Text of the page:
USB 3.1, USB-C, USB-PD, Thunderbolt 3…WTF?

We are officially in a world where USB is no longer Universal. Since the late 90’s, USB has been the gold standard in external device interconnect. It is as ubiquitous as blinking LED’s and computer monitors. It powers our phones, and connects our devices; it’s on our cameras and on our speakers. Even our car’s come with a USB port. USB has been our friend.

Recently, USB has gone missing. As if a winged vigilante kidnapped our old friend in the darkness of night. USB has been swapped for something reminiscent of what’s found on an iPhone! Sure it solves the age old problem…

But what is it?! I know it powers laptops now. And it looks like it’s reversible, so that’s pretty neat. I’m pretty sure it’s faster too. Soooooo, do I need an adapter to hook up my USB drive?! You have no idea…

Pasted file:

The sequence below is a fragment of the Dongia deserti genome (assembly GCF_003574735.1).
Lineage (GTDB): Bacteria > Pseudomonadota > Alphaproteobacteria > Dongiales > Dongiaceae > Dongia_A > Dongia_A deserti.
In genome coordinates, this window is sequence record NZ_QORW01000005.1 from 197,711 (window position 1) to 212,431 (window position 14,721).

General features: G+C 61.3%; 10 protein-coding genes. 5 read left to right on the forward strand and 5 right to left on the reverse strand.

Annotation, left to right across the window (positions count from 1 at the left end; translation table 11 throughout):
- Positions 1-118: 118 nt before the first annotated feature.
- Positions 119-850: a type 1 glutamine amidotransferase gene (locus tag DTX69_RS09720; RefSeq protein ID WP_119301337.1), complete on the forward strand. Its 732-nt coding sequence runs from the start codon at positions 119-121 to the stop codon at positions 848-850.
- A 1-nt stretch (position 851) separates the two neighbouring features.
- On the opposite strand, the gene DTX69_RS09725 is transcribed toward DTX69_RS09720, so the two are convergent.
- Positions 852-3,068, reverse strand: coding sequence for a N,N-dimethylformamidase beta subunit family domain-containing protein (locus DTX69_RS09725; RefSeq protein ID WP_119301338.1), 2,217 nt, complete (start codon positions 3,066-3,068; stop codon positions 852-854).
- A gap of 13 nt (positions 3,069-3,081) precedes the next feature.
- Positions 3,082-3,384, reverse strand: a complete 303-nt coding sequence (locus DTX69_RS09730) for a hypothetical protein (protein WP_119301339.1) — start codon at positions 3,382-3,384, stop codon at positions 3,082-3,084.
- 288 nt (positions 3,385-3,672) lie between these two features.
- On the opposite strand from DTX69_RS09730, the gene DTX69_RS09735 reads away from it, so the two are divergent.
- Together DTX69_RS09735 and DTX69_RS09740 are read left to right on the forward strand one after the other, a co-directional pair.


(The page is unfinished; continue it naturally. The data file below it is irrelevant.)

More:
USB now has a variety of standards all available on a single connector. The nomenclature is not there. The “standards” are not so standard. The OEM’s are deploying it haphazardly. USB is officially a mess!

USB Type C (USB-C)

USB-C is the connector everyone is seeing nowadays. Apple, HP and others have decided this would be the onlytype connector on some, or all, of their recent products. USB-C is everything from power to interconnect. It’s not to be confused with Lightning, Apple’s reversible connector on iOS devices. (Pictured on right). USB-C (pictured on left) is also a reversible connector. That’s to say it can be used either way you plug it in. It has the capabilities of transferring at high speeds, providing higher levels of power, and can include connectivity for other signal-types. It’s also backward compatible. You can adapt USB-C to USB-A or B “on-wire”. It’s also DRM-free unlike Lightning. This means you can buy 3rd-party cables without the worry of them being licensed. USB-C is simply the newest type of USB connector and doesn’t look like all the ones from year’s past. That being said, it DOES NOT immediately mean you’re plugging into a USB 3.1 port. USB-C is the chosen connector of USB 3.1, USB-PD and Thunderbolt 3. It’s also been used for proprietary connections on mobile devices for providing power only. For this reason alone we’ve had massive confusion in the industry. It’s no longer clear what the USB-C ports are for. So what are the options?